Sep 2, 2008

Scamp and Zeus's ball tips

These fellas will chase a ball ANYWHERE. We have over ten ways to throw a ball and teach a dog manners and impulse control while we're at it. Scamp and Zeus came from the same home, have the same ball drive, are quick to learn new ways to get the ball, and will show some manners in order to achieve their respective goals. We introduced the hula hoop to them, and made an agility jump out of a broom pole and two plastic chairs. Doesn't get more inexpensive than that, and these guys have learned some new skills.

Here Scamp is being asked for a sit prior to getting the ball thrown for him. Fortunately, he's not a grabby kind of guy, something we always have to be aware of. If Scamp won't sit after being asked the first time, well, we'll just move a foot or so away, and repeat the command as if it's being asked for the first time. Not quite the same as saying, "Scamp, sit, sit, sit, sit etc" which is likely to produce a sit on the 4th or 5th "sit". We appreciate the bum being firmly on the ground after saying it once. The dog gets clear on what's being asked of him also, making for good communication between our two species. We'll also combine the verbal cue with a hand signal. Ultimately, with consistency, you'll have a dog who is likely to sit every time he sees a ball in your hand. He's gotten the message that it's the fastest way to get the game going. Scamp has.
Zeus flies over our makeshift agility jump, completely focused on the yellow round prize that I've tossed over the pole. I ask first for a sit, making sure that he is facing the jump and is far enough away from it to achieve good clearance. Yes! Great jump, Zeus!

If Zeus would have shown fear of this odd looking contraption, we would have slowly introduced him to it. We want Zeus to succeed. We might do this by starting out with Zeus stepping over the pole, no chairs nearby, on the ground, or even letting him approach the pole on his own, placing treats by it to encourage him, or whatever motivates him to approach. We're cheerful and praise a lot for each step of the way. If Zeus is just a bit cautious, we might lower the pole between the chairs and encourage him, watching for cues from him if he is comfortable with each new step. To paraphrase what some wise man said about us humans, and this applies so well with dogs, "it's not just about the destination, it's also about the journey."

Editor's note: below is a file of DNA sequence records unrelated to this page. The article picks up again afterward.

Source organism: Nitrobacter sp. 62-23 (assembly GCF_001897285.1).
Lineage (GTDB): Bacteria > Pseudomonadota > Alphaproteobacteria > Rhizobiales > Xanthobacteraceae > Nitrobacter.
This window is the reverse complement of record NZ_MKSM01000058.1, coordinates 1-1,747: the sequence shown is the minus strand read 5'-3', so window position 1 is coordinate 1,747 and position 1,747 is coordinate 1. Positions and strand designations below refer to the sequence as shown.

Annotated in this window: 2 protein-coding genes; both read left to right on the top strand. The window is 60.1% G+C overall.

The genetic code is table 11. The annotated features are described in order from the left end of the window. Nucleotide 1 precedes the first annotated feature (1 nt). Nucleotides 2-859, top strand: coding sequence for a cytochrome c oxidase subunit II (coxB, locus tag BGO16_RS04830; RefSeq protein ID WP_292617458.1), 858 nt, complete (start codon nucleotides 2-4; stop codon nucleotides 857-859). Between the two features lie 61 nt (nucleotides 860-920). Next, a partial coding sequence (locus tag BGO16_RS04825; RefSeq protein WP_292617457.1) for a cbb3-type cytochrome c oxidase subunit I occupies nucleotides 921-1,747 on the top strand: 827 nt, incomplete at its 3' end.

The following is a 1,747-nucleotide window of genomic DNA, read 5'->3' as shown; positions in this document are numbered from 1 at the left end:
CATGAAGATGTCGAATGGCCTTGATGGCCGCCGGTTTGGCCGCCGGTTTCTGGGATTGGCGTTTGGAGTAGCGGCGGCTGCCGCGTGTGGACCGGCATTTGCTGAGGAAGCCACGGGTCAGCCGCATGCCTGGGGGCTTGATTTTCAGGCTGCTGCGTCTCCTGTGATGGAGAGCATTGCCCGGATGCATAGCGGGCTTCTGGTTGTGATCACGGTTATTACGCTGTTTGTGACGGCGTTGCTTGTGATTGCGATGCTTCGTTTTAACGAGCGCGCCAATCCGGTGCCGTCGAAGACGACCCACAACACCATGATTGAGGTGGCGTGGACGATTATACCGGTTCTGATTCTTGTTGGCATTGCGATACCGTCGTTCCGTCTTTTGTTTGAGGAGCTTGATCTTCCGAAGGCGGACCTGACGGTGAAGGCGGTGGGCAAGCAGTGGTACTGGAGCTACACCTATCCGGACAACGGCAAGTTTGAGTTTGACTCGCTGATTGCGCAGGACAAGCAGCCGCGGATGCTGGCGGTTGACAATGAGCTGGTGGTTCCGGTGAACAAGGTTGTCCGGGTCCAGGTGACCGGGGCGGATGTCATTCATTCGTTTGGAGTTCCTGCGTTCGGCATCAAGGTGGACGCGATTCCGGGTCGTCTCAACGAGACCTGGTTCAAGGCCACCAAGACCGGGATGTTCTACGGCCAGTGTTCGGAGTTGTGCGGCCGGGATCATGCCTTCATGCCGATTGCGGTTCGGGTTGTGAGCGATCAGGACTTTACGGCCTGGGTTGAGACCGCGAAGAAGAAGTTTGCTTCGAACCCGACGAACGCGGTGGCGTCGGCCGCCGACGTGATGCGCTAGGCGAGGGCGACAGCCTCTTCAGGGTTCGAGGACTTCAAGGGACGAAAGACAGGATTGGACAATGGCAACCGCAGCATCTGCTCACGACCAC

Scamp flops into the pool on a hot day after some enthusiastic ball play. We play "long" ball, as I point to the far end of the park and say "long", "wall" ball, as I point to the shelter building that the ball is going to bounce off of and say"wall", "air" ball, as I point in the air, "sit/stay" ball, as he learns to gradually sit and stay for longer periods of time as he gets more familiar with what will get him the ball the longer that we play this game. I vary all of these as we play; for each game, I have a verbal cue and hand signal, and he has to sit prior to me throwing the ball - every time. Now Scamp is offering sits, sometimes quickly, sometimes I'll wait, just holding the ball, until he sits. I also ask him to "out" or "drop" the ball, showing him that I have a ball in my hand ready to throw as soon as he outs and sits.
Of course, this doesn't go the way I'd like it to every time. It's very reciprocal. The dogs teach me patience and they get to learn impulse control and manners, which will go a long way in every aspect of their lives. As will my patience training - dogs are really good at teaching patience. Thanks, guys.
And thanks to Sylvia Spiro, who captures the spirit of our buddies so well.

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